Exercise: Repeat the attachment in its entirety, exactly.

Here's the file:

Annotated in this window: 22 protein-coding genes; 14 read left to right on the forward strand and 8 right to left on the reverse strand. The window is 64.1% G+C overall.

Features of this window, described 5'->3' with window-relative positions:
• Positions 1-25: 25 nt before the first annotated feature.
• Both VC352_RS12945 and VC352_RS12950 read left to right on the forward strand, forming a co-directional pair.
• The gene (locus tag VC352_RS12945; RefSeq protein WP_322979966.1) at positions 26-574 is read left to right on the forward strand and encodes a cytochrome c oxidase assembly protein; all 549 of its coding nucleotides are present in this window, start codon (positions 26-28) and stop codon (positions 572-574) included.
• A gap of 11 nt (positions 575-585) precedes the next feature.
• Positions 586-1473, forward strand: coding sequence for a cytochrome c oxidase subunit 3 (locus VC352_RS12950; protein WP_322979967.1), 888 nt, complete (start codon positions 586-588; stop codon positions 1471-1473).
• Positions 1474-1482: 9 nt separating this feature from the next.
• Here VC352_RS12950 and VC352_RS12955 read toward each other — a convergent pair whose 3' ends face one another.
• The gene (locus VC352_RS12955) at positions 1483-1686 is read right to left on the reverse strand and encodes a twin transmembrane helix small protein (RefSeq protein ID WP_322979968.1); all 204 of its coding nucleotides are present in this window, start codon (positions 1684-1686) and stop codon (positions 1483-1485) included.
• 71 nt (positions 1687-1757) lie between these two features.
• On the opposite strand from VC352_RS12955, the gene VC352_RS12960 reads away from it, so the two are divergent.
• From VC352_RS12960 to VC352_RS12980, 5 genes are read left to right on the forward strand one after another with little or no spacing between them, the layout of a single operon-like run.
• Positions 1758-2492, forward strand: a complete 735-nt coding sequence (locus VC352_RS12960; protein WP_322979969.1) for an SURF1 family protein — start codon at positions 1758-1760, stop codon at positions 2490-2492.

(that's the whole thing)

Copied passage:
Annotated in this window: 22 protein-coding genes; 14 read left to right on the forward strand and 8 right to left on the reverse strand. The window is 64.1% G+C overall.

Features of this window, described 5'->3' with window-relative positions:
• Positions 1-25: 25 nt before the first annotated feature.
• Both VC352_RS12945 and VC352_RS12950 read left to right on the forward strand, forming a co-directional pair.
• The gene (locus tag VC352_RS12945; RefSeq protein WP_322979966.1) at positions 26-574 is read left to right on the forward strand and encodes a cytochrome c oxidase assembly protein; all 549 of its coding nucleotides are present in this window, start codon (positions 26-28) and stop codon (positions 572-574) included.
• A gap of 11 nt (positions 575-585) precedes the next feature.
• Positions 586-1473, forward strand: coding sequence for a cytochrome c oxidase subunit 3 (locus VC352_RS12950; protein WP_322979967.1), 888 nt, complete (start codon positions 586-588; stop codon positions 1471-1473).
• Positions 1474-1482: 9 nt separating this feature from the next.
• Here VC352_RS12950 and VC352_RS12955 read toward each other — a convergent pair whose 3' ends face one another.
• The gene (locus VC352_RS12955) at positions 1483-1686 is read right to left on the reverse strand and encodes a twin transmembrane helix small protein (RefSeq protein ID WP_322979968.1); all 204 of its coding nucleotides are present in this window, start codon (positions 1684-1686) and stop codon (positions 1483-1485) included.
• 71 nt (positions 1687-1757) lie between these two features.
• On the opposite strand from VC352_RS12955, the gene VC352_RS12960 reads away from it, so the two are divergent.
• From VC352_RS12960 to VC352_RS12980, 5 genes are read left to right on the forward strand one after another with little or no spacing between them, the layout of a single operon-like run.
• Positions 1758-2492, forward strand: a complete 735-nt coding sequence (locus VC352_RS12960; protein WP_322979969.1) for an SURF1 family protein — start codon at positions 1758-1760, stop codon at positions 2490-2492.